Sunny skies and slightly warmer temperatures are returning to parts of Southern California, but a cold-weather advisory will remain in effect for some inland and mountain areas at least through Monday, according to forecasters.
Los Angeles County health officials issued the advisory on Wednesday, warning that freezing temperatures in the Santa Clarita Valley, Lancaster and on Mount Wilson would continue into early next week. The cold snap is also expected to continue in other valleys and inland regions, such as Woodland Hills and Pomona, through Friday.
“Shelters and other public facilities are open to those who don’t have access to a warm room,” said county health officer Dr. Muntu Davis. “It’s also important for everyone to make sure they stay safely warm — never heat a house with a stove, oven or barbecue, as this can lead to carbon monoxide poisoning.”
Health risks for those who are not protected include hypothermia and frostbite. Officials warned against using unsafe heating methods, such as charcoal grills or camp stoves, which could start fires.
In response to the severe winter storms that have ravaged the state, Governor Gavin Newsom declared a state of emergency on Wednesday to support disaster relief and relief efforts in Los Angeles, San Bernardino, San Luis Obispo, Santa Barbara and several other counties in Northern California.
Communities from Lake Arrowhead to Lake Tahoe have been ravaged by blizzards that have closed highways and stranded people with dwindling food supplies. The state’s Office of Emergency Services is working with the California Department of Transportation and San Bernardino County officials to clear mountain roads, deploying additional snow plows and road crews.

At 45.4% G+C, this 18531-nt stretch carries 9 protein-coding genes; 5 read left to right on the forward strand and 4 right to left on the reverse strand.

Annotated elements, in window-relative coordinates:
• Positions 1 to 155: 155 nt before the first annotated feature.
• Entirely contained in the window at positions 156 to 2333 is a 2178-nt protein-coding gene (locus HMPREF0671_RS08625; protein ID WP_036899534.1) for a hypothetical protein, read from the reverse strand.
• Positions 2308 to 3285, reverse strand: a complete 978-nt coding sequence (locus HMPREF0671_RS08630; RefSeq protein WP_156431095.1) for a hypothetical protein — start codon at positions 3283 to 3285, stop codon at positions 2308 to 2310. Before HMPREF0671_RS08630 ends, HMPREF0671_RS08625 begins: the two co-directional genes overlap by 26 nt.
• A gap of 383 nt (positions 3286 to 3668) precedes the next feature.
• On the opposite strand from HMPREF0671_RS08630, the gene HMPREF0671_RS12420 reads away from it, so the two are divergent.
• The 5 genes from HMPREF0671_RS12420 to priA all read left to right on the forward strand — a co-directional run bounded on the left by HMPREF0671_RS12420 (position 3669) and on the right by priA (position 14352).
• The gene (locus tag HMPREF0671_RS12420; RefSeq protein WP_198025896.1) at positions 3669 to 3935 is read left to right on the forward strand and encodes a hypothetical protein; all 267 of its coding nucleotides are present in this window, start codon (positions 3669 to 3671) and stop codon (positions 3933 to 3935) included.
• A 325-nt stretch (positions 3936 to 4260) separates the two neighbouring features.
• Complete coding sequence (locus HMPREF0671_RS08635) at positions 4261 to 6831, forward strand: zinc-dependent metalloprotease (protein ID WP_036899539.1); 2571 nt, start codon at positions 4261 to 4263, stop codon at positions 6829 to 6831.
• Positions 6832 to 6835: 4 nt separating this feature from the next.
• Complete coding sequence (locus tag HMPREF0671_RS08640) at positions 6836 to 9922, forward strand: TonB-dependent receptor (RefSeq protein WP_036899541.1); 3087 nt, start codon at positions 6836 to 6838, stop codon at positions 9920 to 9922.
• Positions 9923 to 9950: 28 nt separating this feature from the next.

Eric Boldt, a meteorologist with the National Weather Service in Oxnard, said a cold front moving down from Canada was partially responsible for the most recent cold front.
“We’ve had these cold weather systems coming in from the north and amplifying the cold air,” Boldt said. “The snow that came in last week brought very low snow levels. We also have quite a bit of precipitation especially last Friday and Saturday with that front and we had another system in motion yesterday.”
Downtown Los Angeles is expected to be sunny on Thursday with a maximum temperature of 61 degrees, forecasters said. Maximum temperatures ranging from 58 to 62 degrees will continue through the weekend.
If Los Angeles peaks at 61 degrees on Thursday, that would break an eight-day streak of sub-60 temperatures that marks the city’s longest cold snap since 2005, according to the weather service.
Overnight lows in the 40s are expected to last through Sunday. Los Angeles on Thursday could tie the record for the coldest day this year. Downtown Los Angeles dropped to 40 degrees on February 16 and 26.
The National Weather Service also warned Wednesday of dangerous sea conditions, high surf and the possibility of ships capsizing. But Boldt said conditions have since improved.
Surf that peaked on Wednesday at 10 to 13 feet on Central Coast beaches and 4 to 8 feet in Los Angeles and Ventura counties has now receded “to slightly above normal” patterns of 5 to 6 feet.
“All trends are improving today in terms of sea conditions, and the clouds have cleared as the storm has moved eastward into New Mexico,” Boldt said.
Davis, the county health officer, has issued an ocean water advisory that will remain in effect until 8 a.m. Saturday, asking swimmers to stay out of the water. Recent rainfall has pushed bacteria, chemicals, debris and waste from city streets into the sea.
Health officials said those entering the water risk getting sick.